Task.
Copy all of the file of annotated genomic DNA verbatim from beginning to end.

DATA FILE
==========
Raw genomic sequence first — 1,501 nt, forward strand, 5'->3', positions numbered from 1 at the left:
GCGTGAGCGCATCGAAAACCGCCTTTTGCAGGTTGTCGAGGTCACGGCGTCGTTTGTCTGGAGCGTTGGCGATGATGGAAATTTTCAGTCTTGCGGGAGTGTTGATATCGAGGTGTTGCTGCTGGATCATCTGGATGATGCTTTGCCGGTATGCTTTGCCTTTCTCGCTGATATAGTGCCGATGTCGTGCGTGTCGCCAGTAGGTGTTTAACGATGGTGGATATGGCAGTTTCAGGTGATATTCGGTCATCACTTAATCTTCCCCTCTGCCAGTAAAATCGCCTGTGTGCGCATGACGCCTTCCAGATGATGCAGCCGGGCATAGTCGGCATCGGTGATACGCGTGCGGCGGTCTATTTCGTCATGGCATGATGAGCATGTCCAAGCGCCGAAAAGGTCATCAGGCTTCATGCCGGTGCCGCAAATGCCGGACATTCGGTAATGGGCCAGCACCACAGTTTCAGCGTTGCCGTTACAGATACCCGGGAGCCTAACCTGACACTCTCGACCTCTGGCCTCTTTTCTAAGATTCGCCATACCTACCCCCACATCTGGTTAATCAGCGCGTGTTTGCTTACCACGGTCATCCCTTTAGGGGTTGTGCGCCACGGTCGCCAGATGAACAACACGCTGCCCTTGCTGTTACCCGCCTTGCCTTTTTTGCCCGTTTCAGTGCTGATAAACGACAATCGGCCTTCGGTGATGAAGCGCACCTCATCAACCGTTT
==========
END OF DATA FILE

Raw genomic sequence first — 1,501 nt, forward strand, 5'->3', positions numbered from 1 at the left:
GCGTGAGCGCATCGAAAACCGCCTTTTGCAGGTTGTCGAGGTCACGGCGTCGTTTGTCTGGAGCGTTGGCGATGATGGAAATTTTCAGTCTTGCGGGAGTGTTGATATCGAGGTGTTGCTGCTGGATCATCTGGATGATGCTTTGCCGGTATGCTTTGCCTTTCTCGCTGATATAGTGCCGATGTCGTGCGTGTCGCCAGTAGGTGTTTAACGATGGTGGATATGGCAGTTTCAGGTGATATTCGGTCATCACTTAATCTTCCCCTCTGCCAGTAAAATCGCCTGTGTGCGCATGACGCCTTCCAGATGATGCAGCCGGGCATAGTCGGCATCGGTGATACGCGTGCGGCGGTCTATTTCGTCATGGCATGATGAGCATGTCCAAGCGCCGAAAAGGTCATCAGGCTTCATGCCGGTGCCGCAAATGCCGGACATTCGGTAATGGGCCAGCACCACAGTTTCAGCGTTGCCGTTACAGATACCCGGGAGCCTAACCTGACACTCTCGACCTCTGGCCTCTTTTCTAAGATTCGCCATACCTACCCCCACATCTGGTTAATCAGCGCGTGTTTGCTTACCACGGTCATCCCTTTAGGGGTTGTGCGCCACGGTCGCCAGATGAACAACACGCTGCCCTTGCTGTTACCCGCCTTGCCTTTTTTGCCCGTTTCAGTGCTGATAAACGACAATCGGCCTTCGGTGATGAAGCGCACCTCATCAACCGTTT